If the colour changes into a grey hue, you notice an increase in discharge and it comes with a fishy odor, you may have bacterial vaginosis. It is caused by an overgrowth of bacteria naturally found in your vagina. With this inflammation, discharge will be thin and may be paired with itching or burning during urination. Bacterial vaginosis is the most common cause of vaginal discharge; it is an infection that affects about 30% of women of child-bearing age.

Yellow or Green Discharge

If you have yellow or green discharge you may notice a foul odor with it. These discharge colors may be a sign of a bacterial infection or STI. With infection, discharge may take on a frothy texture and thick as the infection advances. Two common ailments associated with yellow or green discharge are:

  • Desquamative inflammatory vaginitis (DIV). This is more often found in post-menopausal women whose estrogen levels have diminished. The vagina atrophies when the vaginal wall things out, which makes it red and inflamed.
  • Trichomoniasis. This is an STI that comes with itching, burning, soreness, redness and pain during urination or intercourse. Most of those infected with Trichomoniasis do not notice symptoms, but it will require antibiotics to clear up.

Brown discharge

Brown discharge is an indication of irregular period cycles. It may not be anything to worry about. It is likely the result of your vagina cleaning out old blood—which appears brown. If brown discharge appears on an ongoing basis, it could be a sign of uterine or cervical cancer. If this is the case, make an appointment to consult with your doctor for a health exam.

No Discharge

If you have little or no vaginal discharge, it may be because your estrogen levels have dropped due to:

  • Medical treatment of breast cancer, endometriosis, fibroids, or infertility
  • Surgery to remove the ovaries
  • Radiation treatment to the pelvic area
  • Chemotherapy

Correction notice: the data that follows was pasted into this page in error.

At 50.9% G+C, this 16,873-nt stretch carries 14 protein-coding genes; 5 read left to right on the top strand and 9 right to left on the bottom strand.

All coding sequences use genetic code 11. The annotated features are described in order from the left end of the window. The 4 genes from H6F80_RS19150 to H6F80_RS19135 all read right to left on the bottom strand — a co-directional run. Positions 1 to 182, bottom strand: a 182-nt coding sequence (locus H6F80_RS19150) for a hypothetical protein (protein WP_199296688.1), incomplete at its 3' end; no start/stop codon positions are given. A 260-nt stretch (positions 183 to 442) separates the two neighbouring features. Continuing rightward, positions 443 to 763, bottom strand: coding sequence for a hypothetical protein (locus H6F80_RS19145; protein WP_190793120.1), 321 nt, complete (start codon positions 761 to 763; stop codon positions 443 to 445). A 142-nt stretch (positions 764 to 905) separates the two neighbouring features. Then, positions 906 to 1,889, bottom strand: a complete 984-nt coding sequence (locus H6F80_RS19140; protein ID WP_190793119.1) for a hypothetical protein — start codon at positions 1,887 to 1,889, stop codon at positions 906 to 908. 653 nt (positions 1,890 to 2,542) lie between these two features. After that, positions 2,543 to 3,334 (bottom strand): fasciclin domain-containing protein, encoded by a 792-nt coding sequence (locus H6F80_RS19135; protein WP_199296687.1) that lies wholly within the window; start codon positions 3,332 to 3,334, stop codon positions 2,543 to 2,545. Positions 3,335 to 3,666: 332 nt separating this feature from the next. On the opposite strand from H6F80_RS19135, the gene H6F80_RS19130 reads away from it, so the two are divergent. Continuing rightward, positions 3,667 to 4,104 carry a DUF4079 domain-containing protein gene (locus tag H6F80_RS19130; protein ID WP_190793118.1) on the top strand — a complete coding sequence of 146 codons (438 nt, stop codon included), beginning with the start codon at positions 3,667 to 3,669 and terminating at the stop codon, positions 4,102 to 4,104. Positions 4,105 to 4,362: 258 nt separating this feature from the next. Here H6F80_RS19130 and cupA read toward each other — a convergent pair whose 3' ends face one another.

• Severe stress, depression, or intense exercise

When to See a Doctor

If your discharge is not a yeast infection and is an abnormal color, you will want a medical opinion. The only way to determine if discharge is normal or not is by an examination. If discharge comes with any of the following, you will also want to schedule an appointment:

  • pain, itching, discomfort, rash, or sores in or around the vagina
  • Bad odor
  • Pain with intercourse or urination
  • Abdominal or pelvic pain

The doctor will ask about the color, consistency and smell of the discharge during your appointment. They will also need to know if you are experiencing any itching and will need to determine whether it is the result of sex or your menstrual cycle.

Healthy Practices

There are some things you can do to keep your vagina clean and healthy:

  • Wash vagina with water or non-soap cleanser and use warm water
  • Do not use a washcloth to clean yourself
  • Do not douche or use feminine hygiene products
  • Avoid hot baths and scented bath products
  • Wear cotton underwear
  • Rinse genitals with water and pat dry after using the washroom
  • Do not use baby wipes or scented toilet paper

When you notice that your vaginal discharge has changed, pay attention to the signs from your body. Color, odor and texture will help tip you off to other health issues that you should have checked out.